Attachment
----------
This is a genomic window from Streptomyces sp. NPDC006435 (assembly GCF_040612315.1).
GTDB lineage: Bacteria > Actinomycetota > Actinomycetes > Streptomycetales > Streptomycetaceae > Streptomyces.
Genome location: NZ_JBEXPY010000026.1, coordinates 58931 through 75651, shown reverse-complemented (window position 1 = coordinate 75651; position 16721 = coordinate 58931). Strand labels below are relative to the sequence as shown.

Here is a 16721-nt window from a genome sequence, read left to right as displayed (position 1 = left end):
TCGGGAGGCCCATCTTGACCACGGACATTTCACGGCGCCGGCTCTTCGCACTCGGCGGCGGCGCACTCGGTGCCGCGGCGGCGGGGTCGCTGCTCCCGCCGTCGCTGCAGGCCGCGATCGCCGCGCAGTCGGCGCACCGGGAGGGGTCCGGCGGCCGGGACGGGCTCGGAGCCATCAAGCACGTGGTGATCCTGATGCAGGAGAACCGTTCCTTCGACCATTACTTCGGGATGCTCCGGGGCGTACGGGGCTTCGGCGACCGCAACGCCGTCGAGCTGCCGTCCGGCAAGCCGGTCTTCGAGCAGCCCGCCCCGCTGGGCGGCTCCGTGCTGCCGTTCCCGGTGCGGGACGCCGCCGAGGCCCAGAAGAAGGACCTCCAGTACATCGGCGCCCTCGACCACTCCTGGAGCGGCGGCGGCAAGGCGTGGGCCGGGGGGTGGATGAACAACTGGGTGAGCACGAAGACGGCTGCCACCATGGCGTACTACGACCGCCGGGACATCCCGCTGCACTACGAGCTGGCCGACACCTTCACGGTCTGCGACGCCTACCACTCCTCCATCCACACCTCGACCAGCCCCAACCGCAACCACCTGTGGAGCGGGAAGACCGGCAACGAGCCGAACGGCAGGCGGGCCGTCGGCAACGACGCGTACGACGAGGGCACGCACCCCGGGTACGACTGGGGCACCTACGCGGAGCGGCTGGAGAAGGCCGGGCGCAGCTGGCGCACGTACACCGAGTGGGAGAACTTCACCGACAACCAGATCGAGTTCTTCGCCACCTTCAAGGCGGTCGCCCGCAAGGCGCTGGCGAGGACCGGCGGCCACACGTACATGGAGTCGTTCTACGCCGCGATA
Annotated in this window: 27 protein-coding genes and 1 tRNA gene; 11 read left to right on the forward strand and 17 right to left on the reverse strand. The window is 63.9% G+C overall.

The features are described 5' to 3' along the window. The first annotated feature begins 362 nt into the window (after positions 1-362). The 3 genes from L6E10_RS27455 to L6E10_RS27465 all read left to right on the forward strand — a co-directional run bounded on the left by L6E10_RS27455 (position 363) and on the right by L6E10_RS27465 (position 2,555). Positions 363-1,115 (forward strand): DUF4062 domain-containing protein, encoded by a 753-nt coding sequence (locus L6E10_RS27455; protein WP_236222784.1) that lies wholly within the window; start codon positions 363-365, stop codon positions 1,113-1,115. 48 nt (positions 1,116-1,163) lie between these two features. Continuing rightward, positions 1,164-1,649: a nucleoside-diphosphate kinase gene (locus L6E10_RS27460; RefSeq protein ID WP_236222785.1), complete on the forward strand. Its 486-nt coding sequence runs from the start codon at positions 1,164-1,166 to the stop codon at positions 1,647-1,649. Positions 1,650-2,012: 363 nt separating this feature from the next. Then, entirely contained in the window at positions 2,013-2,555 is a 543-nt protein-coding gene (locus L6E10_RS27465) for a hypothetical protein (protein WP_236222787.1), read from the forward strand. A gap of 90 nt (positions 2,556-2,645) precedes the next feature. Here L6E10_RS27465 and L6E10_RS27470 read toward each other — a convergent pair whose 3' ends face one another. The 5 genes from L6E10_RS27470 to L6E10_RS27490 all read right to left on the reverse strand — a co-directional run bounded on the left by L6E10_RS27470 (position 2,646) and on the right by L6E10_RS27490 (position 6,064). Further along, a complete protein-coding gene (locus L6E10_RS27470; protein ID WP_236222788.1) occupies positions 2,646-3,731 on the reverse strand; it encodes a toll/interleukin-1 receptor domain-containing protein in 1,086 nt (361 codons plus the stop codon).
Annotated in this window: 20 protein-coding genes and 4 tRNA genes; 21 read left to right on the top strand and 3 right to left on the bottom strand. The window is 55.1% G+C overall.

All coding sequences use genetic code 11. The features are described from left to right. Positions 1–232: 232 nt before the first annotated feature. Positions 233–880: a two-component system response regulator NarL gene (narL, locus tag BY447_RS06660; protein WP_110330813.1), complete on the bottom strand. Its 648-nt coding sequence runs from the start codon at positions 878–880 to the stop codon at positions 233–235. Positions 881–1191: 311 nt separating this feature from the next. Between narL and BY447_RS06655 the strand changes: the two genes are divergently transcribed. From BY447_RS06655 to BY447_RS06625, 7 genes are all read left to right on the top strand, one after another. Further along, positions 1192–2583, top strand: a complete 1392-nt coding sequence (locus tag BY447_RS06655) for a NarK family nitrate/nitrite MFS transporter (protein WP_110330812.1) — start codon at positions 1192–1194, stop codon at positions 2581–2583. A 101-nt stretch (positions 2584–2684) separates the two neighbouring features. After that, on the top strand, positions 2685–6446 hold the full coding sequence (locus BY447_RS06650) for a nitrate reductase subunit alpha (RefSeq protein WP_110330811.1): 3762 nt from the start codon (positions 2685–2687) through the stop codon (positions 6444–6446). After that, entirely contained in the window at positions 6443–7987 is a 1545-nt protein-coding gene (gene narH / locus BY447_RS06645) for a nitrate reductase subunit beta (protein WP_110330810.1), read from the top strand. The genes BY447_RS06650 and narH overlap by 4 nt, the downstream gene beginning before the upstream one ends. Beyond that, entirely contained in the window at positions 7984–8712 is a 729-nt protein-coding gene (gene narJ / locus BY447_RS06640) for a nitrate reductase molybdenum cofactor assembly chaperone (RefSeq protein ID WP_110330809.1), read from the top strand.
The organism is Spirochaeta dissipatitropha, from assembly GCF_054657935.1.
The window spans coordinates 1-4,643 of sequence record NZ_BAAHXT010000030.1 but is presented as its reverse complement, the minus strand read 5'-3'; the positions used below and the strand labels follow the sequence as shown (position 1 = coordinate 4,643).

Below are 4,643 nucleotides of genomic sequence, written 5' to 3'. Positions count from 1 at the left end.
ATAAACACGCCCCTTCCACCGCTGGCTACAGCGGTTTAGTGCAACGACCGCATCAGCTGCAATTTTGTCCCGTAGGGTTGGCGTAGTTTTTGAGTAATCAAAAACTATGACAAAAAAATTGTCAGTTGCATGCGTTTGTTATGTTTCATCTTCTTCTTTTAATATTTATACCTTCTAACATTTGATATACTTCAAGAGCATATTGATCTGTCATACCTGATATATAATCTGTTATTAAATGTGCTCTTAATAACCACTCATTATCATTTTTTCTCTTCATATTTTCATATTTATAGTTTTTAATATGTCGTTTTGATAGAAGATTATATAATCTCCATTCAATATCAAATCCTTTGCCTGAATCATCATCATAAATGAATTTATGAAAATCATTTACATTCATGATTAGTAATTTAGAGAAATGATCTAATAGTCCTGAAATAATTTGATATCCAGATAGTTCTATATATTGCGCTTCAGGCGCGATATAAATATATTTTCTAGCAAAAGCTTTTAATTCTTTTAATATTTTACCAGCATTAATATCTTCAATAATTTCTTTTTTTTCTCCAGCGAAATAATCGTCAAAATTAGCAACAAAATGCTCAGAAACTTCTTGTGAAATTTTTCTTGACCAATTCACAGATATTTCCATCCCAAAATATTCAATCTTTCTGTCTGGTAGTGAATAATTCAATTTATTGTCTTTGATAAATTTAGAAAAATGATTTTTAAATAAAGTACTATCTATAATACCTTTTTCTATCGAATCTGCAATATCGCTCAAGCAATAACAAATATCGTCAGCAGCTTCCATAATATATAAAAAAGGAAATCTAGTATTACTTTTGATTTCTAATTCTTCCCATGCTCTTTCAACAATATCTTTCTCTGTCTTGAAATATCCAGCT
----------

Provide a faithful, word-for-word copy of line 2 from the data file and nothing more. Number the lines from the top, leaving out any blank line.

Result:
GTDB lineage: Bacteria > Actinomycetota > Actinomycetes > Streptomycetales > Streptomycetaceae > Streptomyces.